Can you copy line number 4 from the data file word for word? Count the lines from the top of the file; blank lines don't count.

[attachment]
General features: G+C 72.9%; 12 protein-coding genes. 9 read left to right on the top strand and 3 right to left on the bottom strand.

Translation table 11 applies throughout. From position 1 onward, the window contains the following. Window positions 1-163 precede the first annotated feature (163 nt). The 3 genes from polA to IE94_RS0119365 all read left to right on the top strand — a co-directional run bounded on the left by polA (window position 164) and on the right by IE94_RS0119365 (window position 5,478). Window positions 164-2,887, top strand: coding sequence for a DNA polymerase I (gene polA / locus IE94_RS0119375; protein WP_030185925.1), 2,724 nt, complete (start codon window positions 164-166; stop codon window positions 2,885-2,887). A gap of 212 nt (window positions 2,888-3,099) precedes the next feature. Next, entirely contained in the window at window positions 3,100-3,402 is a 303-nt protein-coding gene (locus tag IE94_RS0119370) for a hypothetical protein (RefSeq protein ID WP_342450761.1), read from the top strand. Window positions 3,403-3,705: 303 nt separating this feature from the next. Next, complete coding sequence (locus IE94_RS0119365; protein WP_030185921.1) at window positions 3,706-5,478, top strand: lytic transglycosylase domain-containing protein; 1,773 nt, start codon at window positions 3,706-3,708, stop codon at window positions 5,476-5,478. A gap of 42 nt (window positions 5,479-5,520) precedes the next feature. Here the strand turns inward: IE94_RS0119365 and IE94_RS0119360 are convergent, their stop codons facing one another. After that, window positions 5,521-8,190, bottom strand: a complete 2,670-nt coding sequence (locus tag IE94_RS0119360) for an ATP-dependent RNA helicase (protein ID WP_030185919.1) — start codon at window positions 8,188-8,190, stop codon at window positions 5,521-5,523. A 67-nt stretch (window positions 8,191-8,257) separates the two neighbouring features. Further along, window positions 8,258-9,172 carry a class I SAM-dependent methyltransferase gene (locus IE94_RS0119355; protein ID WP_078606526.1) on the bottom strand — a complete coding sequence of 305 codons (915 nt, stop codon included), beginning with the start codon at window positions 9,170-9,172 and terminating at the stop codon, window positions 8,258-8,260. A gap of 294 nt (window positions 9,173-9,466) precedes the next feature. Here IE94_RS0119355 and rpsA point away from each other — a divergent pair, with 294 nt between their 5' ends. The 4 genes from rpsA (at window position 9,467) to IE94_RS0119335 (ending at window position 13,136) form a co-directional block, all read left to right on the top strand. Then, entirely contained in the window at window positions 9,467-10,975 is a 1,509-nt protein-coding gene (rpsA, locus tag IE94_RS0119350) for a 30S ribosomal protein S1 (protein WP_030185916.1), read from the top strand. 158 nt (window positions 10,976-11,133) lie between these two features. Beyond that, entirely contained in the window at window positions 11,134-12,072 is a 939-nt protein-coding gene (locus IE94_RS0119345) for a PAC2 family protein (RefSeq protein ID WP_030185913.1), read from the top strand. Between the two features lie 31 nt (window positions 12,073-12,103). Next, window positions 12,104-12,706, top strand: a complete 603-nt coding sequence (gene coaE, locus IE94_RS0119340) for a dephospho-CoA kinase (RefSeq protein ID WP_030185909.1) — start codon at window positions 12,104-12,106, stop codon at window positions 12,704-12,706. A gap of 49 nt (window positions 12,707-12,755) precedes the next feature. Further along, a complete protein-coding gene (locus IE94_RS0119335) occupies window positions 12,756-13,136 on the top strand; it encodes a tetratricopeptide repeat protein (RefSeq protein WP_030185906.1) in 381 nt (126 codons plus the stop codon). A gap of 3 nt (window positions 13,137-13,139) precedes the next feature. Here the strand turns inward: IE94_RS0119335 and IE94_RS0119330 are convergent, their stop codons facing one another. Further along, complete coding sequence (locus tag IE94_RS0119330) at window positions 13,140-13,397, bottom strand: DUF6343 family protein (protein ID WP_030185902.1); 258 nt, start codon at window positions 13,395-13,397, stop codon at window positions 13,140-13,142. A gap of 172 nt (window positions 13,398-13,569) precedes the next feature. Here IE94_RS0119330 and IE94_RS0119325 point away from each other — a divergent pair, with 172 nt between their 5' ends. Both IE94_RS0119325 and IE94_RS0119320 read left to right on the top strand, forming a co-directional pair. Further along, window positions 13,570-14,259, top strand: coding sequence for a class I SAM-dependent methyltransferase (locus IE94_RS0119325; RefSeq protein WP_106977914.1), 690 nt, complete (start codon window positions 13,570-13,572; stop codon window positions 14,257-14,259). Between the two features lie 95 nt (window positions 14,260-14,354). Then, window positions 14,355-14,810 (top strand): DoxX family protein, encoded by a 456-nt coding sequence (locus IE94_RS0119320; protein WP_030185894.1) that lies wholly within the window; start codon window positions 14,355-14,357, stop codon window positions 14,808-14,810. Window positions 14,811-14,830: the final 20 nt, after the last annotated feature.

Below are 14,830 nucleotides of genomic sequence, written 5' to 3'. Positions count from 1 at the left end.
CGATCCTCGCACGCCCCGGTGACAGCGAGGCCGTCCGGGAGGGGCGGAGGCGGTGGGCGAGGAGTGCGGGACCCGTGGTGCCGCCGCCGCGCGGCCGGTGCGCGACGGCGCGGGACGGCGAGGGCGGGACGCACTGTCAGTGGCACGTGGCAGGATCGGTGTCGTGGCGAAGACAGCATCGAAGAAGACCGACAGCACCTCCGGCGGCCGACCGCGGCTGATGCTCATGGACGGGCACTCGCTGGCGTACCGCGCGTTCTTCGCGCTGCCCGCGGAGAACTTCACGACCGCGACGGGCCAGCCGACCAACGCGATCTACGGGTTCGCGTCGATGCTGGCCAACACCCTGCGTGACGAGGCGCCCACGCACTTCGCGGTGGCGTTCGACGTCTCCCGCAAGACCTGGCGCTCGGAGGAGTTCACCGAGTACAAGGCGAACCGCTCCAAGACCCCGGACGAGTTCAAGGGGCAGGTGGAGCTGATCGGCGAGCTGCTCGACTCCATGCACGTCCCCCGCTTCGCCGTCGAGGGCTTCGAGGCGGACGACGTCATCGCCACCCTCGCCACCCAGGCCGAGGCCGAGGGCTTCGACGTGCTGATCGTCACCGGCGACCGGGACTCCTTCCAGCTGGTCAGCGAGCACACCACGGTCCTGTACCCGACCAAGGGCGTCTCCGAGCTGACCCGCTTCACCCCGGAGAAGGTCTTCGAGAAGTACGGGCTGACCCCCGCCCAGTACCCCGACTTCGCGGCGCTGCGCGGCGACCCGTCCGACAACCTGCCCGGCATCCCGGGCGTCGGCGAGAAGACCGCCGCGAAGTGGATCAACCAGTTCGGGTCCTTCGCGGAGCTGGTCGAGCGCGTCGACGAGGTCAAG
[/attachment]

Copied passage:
CGATCCTCGCACGCCCCGGTGACAGCGAGGCCGTCCGGGAGGGGCGGAGGCGGTGGGCGAGGAGTGCGGGACCCGTGGTGCCGCCGCCGCGCGGCCGGTGCGCGACGGCGCGGGACGGCGAGGGCGGGACGCACTGTCAGTGGCACGTGGCAGGATCGGTGTCGTGGCGAAGACAGCATCGAAGAAGACCGACAGCACCTCCGGCGGCCGACCGCGGCTGATGCTCATGGACGGGCACTCGCTGGCGTACCGCGCGTTCTTCGCGCTGCCCGCGGAGAACTTCACGACCGCGACGGGCCAGCCGACCAACGCGATCTACGGGTTCGCGTCGATGCTGGCCAACACCCTGCGTGACGAGGCGCCCACGCACTTCGCGGTGGCGTTCGACGTCTCCCGCAAGACCTGGCGCTCGGAGGAGTTCACCGAGTACAAGGCGAACCGCTCCAAGACCCCGGACGAGTTCAAGGGGCAGGTGGAGCTGATCGGCGAGCTGCTCGACTCCATGCACGTCCCCCGCTTCGCCGTCGAGGGCTTCGAGGCGGACGACGTCATCGCCACCCTCGCCACCCAGGCCGAGGCCGAGGGCTTCGACGTGCTGATCGTCACCGGCGACCGGGACTCCTTCCAGCTGGTCAGCGAGCACACCACGGTCCTGTACCCGACCAAGGGCGTCTCCGAGCTGACCCGCTTCACCCCGGAGAAGGTCTTCGAGAAGTACGGGCTGACCCCCGCCCAGTACCCCGACTTCGCGGCGCTGCGCGGCGACCCGTCCGACAACCTGCCCGGCATCCCGGGCGTCGGCGAGAAGACCGCCGCGAAGTGGATCAACCAGTTCGGGTCCTTCGCGGAGCTGGTCGAGCGCGTCGACGAGGTCAAG